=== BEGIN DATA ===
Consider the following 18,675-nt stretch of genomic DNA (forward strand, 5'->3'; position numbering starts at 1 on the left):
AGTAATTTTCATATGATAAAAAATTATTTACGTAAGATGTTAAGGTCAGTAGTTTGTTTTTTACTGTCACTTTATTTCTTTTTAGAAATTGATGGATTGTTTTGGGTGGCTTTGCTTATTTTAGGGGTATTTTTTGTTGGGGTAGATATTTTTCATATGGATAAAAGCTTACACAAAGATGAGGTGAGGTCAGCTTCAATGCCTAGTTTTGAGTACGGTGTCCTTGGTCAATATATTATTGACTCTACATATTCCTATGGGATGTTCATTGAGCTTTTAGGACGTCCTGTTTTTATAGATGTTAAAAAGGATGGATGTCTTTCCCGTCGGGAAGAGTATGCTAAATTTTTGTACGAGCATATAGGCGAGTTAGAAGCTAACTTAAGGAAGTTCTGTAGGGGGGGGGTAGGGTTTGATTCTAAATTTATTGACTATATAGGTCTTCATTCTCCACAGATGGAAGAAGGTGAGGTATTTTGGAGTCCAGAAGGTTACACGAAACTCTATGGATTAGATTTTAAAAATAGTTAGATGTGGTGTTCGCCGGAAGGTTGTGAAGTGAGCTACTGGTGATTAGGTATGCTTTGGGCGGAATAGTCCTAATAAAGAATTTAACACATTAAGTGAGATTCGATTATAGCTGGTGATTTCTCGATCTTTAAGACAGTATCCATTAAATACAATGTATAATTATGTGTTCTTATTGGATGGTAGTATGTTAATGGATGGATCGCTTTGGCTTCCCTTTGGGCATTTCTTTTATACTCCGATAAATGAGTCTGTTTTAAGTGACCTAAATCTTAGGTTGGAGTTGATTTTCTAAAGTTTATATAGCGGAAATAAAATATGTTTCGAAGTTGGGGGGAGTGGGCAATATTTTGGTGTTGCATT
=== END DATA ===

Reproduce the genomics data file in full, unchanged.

Consider the following 18,675-nt stretch of genomic DNA (forward strand, 5'->3'; position numbering starts at 1 on the left):
AGTAATTTTCATATGATAAAAAATTATTTACGTAAGATGTTAAGGTCAGTAGTTTGTTTTTTACTGTCACTTTATTTCTTTTTAGAAATTGATGGATTGTTTTGGGTGGCTTTGCTTATTTTAGGGGTATTTTTTGTTGGGGTAGATATTTTTCATATGGATAAAAGCTTACACAAAGATGAGGTGAGGTCAGCTTCAATGCCTAGTTTTGAGTACGGTGTCCTTGGTCAATATATTATTGACTCTACATATTCCTATGGGATGTTCATTGAGCTTTTAGGACGTCCTGTTTTTATAGATGTTAAAAAGGATGGATGTCTTTCCCGTCGGGAAGAGTATGCTAAATTTTTGTACGAGCATATAGGCGAGTTAGAAGCTAACTTAAGGAAGTTCTGTAGGGGGGGGGTAGGGTTTGATTCTAAATTTATTGACTATATAGGTCTTCATTCTCCACAGATGGAAGAAGGTGAGGTATTTTGGAGTCCAGAAGGTTACACGAAACTCTATGGATTAGATTTTAAAAATAGTTAGATGTGGTGTTCGCCGGAAGGTTGTGAAGTGAGCTACTGGTGATTAGGTATGCTTTGGGCGGAATAGTCCTAATAAAGAATTTAACACATTAAGTGAGATTCGATTATAGCTGGTGATTTCTCGATCTTTAAGACAGTATCCATTAAATACAATGTATAATTATGTGTTCTTATTGGATGGTAGTATGTTAATGGATGGATCGCTTTGGCTTCCCTTTGGGCATTTCTTTTATACTCCGATAAATGAGTCTGTTTTAAGTGACCTAAATCTTAGGTTGGAGTTGATTTTCTAAAGTTTATATAGCGGAAATAAAATATGTTTCGAAGTTGGGGGGAGTGGGCAATATTTTGGTGTTGCATT